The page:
But it gets worse. Research fellow Joy Pullmann at The Heartland Institute points to a February Department of Education report on its data-mining plans that contemplates the use of creepy student monitoring techniques such as "functional magnetic resonance imaging" and "using cameras to judge facial expressions, an electronic seat that judges posture, a pressure-sensitive computer mouse and a biometric wrap on kids' wrists."
The DOE report exposes the big lie that Common Core is about raising academic standards by revealing its progressive designs to measure and track children's "competencies" in "recognizing bias in sources," "flexibility," "cultural awareness and competence," "appreciation for diversity," "empathy," "perspective taking, trust (and) service orientation."
That's right. School districts and state governments are pimping out highly personal data on children's feelings, beliefs, "biases" and "flexibility" instead of doing their own jobs imparting knowledge - or minding their own business. And yes, Republicans such as former Florida Gov. Jeb Bush continue to falsely defend the centralized Common Core regime as locally driven and non-coercive, while ignoring the database system's circumvention of federal student privacy laws.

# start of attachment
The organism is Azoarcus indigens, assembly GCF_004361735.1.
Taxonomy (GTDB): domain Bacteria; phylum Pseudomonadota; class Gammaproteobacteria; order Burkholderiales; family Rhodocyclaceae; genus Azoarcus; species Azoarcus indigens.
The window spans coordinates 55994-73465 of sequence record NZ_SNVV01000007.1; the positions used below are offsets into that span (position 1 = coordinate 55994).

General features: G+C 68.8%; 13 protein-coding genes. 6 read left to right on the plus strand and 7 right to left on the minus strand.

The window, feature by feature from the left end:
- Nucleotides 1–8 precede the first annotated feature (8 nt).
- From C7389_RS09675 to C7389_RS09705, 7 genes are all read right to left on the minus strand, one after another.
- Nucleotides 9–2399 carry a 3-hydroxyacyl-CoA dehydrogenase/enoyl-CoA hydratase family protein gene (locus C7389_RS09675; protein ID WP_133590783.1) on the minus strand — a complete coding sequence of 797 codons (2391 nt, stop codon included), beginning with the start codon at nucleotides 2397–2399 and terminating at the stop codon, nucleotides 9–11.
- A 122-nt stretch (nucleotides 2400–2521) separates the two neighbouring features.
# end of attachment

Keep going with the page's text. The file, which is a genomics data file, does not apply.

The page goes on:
Why? Edu-tech nosy-bodies are using the Common Core assessment boondoggle as a Trojan horse to collect and crunch massive amounts of personal student data for their own social justice or moneymaking ends. Reminder: Nine states have entered into contracts with inBloom: Colorado, Delaware, Georgia, Illinois, Kentucky, North Carolina, Massachusetts, Louisiana and New York. Countless other vendors are salivating at the business possibilities in exploiting public school students.
Google, for example, is peddling its Gmail platform to schools in a way that will allow it to harvest and access families' information and preferences -- which can then be sold in advertising profiles to marketers. The same changes to federal student privacy law (known as FERPA) that paved the way for the Common Core tracking scheme also opened up private student information to Google. As FERPA expert Sheila Kaplan explains it, "Students are paying the cost to use Google's 'free' servers by providing access to their sensitive data and communications."